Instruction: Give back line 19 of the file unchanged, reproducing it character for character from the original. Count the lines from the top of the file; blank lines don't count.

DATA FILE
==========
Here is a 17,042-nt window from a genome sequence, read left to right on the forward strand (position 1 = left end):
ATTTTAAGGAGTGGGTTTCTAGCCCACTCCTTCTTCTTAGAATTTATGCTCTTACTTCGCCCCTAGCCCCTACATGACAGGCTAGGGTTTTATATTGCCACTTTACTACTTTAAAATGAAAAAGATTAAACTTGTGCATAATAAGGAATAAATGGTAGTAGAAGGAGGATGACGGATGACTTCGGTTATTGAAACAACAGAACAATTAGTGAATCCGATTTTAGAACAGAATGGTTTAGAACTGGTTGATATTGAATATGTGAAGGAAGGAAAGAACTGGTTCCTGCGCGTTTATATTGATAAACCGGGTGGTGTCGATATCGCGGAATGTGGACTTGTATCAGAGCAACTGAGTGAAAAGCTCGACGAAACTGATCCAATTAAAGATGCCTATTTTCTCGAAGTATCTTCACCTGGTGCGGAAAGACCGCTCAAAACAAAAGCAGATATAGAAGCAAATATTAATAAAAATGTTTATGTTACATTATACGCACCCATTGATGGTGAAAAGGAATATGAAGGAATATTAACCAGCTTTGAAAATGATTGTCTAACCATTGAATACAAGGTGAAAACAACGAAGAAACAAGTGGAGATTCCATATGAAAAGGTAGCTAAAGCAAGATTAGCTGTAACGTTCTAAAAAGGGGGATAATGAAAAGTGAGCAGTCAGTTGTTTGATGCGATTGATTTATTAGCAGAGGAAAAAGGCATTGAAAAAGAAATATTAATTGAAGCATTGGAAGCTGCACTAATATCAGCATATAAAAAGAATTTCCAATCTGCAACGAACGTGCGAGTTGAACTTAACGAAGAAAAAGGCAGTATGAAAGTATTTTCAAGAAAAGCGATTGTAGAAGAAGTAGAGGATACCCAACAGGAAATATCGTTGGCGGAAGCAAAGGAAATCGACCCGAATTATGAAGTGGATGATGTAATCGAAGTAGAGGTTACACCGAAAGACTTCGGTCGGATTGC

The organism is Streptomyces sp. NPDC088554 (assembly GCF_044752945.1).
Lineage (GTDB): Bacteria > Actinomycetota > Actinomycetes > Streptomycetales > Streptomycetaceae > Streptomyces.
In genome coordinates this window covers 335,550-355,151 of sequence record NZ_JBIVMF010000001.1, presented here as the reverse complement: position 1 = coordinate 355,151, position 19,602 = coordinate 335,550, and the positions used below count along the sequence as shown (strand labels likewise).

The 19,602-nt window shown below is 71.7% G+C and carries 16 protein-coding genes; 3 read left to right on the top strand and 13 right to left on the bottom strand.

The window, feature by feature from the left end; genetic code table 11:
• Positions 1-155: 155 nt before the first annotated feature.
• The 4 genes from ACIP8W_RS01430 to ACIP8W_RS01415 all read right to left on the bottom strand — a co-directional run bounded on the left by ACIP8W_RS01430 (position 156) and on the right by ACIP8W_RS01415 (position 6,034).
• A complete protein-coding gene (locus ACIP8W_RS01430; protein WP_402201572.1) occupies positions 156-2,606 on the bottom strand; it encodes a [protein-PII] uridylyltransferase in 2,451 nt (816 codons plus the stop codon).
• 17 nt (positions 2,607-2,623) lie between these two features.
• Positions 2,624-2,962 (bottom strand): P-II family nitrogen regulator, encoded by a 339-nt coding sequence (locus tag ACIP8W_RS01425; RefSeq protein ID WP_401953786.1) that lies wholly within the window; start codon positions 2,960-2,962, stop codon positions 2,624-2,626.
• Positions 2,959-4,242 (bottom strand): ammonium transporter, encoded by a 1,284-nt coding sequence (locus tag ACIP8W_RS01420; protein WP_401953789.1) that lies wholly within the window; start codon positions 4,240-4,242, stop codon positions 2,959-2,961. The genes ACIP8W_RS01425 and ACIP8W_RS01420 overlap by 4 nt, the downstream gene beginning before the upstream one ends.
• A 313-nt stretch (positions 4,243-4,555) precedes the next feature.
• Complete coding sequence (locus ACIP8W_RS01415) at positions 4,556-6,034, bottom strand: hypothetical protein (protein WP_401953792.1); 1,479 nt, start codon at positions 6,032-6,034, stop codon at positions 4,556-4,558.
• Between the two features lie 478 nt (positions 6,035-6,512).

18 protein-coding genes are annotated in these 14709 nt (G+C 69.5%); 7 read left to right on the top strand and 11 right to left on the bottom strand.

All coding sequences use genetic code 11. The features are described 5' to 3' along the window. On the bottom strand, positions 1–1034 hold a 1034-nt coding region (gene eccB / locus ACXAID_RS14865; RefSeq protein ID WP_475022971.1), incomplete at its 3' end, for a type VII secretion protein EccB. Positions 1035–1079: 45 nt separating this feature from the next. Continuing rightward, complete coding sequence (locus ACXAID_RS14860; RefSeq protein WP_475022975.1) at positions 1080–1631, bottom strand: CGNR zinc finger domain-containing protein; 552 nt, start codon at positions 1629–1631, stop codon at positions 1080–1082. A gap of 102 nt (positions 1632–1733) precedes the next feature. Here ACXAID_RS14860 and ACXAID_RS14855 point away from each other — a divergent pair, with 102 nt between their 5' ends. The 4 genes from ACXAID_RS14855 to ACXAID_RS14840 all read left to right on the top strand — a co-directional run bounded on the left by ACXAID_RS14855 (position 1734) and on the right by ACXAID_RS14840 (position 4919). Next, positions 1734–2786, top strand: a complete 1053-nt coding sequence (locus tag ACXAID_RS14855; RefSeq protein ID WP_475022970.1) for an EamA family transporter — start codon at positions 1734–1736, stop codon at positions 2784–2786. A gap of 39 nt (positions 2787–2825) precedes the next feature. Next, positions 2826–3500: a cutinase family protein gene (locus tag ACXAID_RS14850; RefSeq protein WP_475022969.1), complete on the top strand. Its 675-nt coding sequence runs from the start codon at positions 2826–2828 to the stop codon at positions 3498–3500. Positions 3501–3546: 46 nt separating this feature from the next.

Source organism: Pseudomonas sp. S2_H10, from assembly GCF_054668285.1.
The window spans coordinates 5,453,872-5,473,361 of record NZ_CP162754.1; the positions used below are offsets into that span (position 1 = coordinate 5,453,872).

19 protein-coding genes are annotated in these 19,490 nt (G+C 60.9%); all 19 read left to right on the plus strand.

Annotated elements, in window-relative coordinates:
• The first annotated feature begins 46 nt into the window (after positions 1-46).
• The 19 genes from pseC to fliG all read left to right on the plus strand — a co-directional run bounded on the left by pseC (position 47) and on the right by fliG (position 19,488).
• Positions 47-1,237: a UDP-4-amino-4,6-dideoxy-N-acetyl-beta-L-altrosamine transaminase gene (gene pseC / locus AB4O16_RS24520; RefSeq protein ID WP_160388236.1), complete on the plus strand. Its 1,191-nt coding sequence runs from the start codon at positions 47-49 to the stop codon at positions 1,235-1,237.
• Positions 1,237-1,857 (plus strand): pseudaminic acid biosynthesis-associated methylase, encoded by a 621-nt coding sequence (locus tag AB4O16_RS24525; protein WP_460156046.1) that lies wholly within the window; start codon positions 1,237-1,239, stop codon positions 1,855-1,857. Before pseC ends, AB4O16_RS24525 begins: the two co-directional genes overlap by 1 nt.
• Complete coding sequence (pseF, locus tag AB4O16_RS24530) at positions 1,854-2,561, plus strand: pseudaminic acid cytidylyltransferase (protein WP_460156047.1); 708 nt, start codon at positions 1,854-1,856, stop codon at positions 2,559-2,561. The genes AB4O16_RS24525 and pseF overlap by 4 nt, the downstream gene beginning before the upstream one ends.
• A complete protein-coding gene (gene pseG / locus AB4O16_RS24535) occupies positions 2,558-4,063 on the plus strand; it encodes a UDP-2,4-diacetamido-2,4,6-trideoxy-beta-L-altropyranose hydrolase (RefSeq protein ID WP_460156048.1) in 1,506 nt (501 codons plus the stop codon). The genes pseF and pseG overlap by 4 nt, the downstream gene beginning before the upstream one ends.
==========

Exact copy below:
Source organism: Pseudomonas sp. S2_H10, from assembly GCF_054668285.1.